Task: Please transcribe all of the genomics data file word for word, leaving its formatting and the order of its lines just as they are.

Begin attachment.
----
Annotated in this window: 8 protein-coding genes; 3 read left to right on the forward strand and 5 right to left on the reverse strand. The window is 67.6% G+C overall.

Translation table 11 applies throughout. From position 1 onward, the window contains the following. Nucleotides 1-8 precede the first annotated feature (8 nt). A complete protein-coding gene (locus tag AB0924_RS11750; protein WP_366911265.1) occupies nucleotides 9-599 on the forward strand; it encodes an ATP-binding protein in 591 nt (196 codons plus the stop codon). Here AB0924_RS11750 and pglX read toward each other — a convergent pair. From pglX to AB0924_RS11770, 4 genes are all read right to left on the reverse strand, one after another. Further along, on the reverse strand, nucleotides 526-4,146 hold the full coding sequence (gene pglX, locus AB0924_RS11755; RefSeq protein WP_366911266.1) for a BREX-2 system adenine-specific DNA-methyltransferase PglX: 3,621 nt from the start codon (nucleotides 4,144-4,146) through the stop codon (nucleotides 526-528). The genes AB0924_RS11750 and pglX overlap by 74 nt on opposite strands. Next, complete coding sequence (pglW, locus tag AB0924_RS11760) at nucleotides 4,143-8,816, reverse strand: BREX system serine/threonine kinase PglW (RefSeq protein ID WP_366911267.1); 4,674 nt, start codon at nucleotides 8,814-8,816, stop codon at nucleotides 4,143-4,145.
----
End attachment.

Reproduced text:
Annotated in this window: 8 protein-coding genes; 3 read left to right on the forward strand and 5 right to left on the reverse strand. The window is 67.6% G+C overall.

Translation table 11 applies throughout. From position 1 onward, the window contains the following. Nucleotides 1-8 precede the first annotated feature (8 nt). A complete protein-coding gene (locus tag AB0924_RS11750; protein WP_366911265.1) occupies nucleotides 9-599 on the forward strand; it encodes an ATP-binding protein in 591 nt (196 codons plus the stop codon). Here AB0924_RS11750 and pglX read toward each other — a convergent pair. From pglX to AB0924_RS11770, 4 genes are all read right to left on the reverse strand, one after another. Further along, on the reverse strand, nucleotides 526-4,146 hold the full coding sequence (gene pglX, locus AB0924_RS11755; RefSeq protein WP_366911266.1) for a BREX-2 system adenine-specific DNA-methyltransferase PglX: 3,621 nt from the start codon (nucleotides 4,144-4,146) through the stop codon (nucleotides 526-528). The genes AB0924_RS11750 and pglX overlap by 74 nt on opposite strands. Next, complete coding sequence (pglW, locus tag AB0924_RS11760) at nucleotides 4,143-8,816, reverse strand: BREX system serine/threonine kinase PglW (RefSeq protein ID WP_366911267.1); 4,674 nt, start codon at nucleotides 8,814-8,816, stop codon at nucleotides 4,143-4,145.